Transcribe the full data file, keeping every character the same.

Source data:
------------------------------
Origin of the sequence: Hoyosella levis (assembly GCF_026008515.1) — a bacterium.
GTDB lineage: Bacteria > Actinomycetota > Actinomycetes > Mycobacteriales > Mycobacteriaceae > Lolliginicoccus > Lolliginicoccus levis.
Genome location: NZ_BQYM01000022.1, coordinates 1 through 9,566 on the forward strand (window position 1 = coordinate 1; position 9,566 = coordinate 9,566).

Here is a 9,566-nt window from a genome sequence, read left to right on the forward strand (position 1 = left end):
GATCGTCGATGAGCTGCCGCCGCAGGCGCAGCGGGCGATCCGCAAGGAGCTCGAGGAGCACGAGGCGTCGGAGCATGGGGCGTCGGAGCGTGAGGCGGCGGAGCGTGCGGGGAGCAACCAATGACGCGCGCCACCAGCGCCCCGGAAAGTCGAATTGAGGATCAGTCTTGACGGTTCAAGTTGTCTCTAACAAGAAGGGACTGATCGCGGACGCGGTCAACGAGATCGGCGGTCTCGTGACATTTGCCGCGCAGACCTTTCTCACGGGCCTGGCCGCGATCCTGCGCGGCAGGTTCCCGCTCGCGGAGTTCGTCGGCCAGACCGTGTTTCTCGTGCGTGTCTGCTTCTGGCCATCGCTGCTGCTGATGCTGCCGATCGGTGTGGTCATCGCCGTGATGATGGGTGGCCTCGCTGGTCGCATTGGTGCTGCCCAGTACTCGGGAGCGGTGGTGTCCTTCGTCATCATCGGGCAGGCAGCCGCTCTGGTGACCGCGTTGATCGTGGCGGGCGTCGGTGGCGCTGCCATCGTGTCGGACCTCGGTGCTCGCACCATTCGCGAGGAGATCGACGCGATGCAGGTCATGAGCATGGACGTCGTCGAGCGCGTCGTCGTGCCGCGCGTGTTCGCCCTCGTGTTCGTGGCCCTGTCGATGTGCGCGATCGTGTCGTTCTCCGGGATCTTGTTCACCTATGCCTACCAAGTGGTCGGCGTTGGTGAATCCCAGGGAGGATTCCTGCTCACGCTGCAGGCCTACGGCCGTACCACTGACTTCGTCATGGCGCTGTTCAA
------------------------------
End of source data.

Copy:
Origin of the sequence: Hoyosella levis (assembly GCF_026008515.1) — a bacterium.
GTDB lineage: Bacteria > Actinomycetota > Actinomycetes > Mycobacteriales > Mycobacteriaceae > Lolliginicoccus > Lolliginicoccus levis.
Genome location: NZ_BQYM01000022.1, coordinates 1 through 9,566 on the forward strand (window position 1 = coordinate 1; position 9,566 = coordinate 9,566).

Here is a 9,566-nt window from a genome sequence, read left to right on the forward strand (position 1 = left end):
GATCGTCGATGAGCTGCCGCCGCAGGCGCAGCGGGCGATCCGCAAGGAGCTCGAGGAGCACGAGGCGTCGGAGCATGGGGCGTCGGAGCGTGAGGCGGCGGAGCGTGCGGGGAGCAACCAATGACGCGCGCCACCAGCGCCCCGGAAAGTCGAATTGAGGATCAGTCTTGACGGTTCAAGTTGTCTCTAACAAGAAGGGACTGATCGCGGACGCGGTCAACGAGATCGGCGGTCTCGTGACATTTGCCGCGCAGACCTTTCTCACGGGCCTGGCCGCGATCCTGCGCGGCAGGTTCCCGCTCGCGGAGTTCGTCGGCCAGACCGTGTTTCTCGTGCGTGTCTGCTTCTGGCCATCGCTGCTGCTGATGCTGCCGATCGGTGTGGTCATCGCCGTGATGATGGGTGGCCTCGCTGGTCGCATTGGTGCTGCCCAGTACTCGGGAGCGGTGGTGTCCTTCGTCATCATCGGGCAGGCAGCCGCTCTGGTGACCGCGTTGATCGTGGCGGGCGTCGGTGGCGCTGCCATCGTGTCGGACCTCGGTGCTCGCACCATTCGCGAGGAGATCGACGCGATGCAGGTCATGAGCATGGACGTCGTCGAGCGCGTCGTCGTGCCGCGCGTGTTCGCCCTCGTGTTCGTGGCCCTGTCGATGTGCGCGATCGTGTCGTTCTCCGGGATCTTGTTCACCTATGCCTACCAAGTGGTCGGCGTTGGTGAATCCCAGGGAGGATTCCTGCTCACGCTGCAGGCCTACGGCCGTACCACTGACTTCGTCATGGCGCTGTTCAA